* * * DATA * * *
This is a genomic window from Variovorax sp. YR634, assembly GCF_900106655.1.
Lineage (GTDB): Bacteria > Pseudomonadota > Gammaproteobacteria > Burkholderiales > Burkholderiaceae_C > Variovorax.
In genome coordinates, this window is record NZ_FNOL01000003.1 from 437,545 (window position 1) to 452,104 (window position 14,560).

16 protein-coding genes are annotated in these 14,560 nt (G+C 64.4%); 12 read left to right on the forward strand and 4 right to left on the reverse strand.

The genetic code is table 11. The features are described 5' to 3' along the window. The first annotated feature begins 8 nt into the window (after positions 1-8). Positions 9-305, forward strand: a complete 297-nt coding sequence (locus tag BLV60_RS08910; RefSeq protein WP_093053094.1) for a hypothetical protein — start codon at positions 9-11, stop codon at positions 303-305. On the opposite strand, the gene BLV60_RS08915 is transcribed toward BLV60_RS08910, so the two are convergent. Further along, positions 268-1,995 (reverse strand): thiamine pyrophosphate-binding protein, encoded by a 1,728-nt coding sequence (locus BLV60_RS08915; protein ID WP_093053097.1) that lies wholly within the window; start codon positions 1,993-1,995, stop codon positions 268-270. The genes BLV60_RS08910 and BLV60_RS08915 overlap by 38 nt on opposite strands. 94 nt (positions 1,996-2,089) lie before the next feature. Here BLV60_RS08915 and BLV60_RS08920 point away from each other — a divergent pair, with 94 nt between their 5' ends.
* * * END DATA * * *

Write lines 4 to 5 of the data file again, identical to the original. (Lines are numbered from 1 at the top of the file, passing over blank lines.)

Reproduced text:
16 protein-coding genes are annotated in these 14,560 nt (G+C 64.4%); 12 read left to right on the forward strand and 4 right to left on the reverse strand.

The genetic code is table 11. The features are described 5' to 3' along the window. The first annotated feature begins 8 nt into the window (after positions 1-8). Positions 9-305, forward strand: a complete 297-nt coding sequence (locus tag BLV60_RS08910; RefSeq protein WP_093053094.1) for a hypothetical protein — start codon at positions 9-11, stop codon at positions 303-305. On the opposite strand, the gene BLV60_RS08915 is transcribed toward BLV60_RS08910, so the two are convergent. Further along, positions 268-1,995 (reverse strand): thiamine pyrophosphate-binding protein, encoded by a 1,728-nt coding sequence (locus BLV60_RS08915; protein ID WP_093053097.1) that lies wholly within the window; start codon positions 1,993-1,995, stop codon positions 268-270. The genes BLV60_RS08910 and BLV60_RS08915 overlap by 38 nt on opposite strands. 94 nt (positions 1,996-2,089) lie before the next feature. Here BLV60_RS08915 and BLV60_RS08920 point away from each other — a divergent pair, with 94 nt between their 5' ends.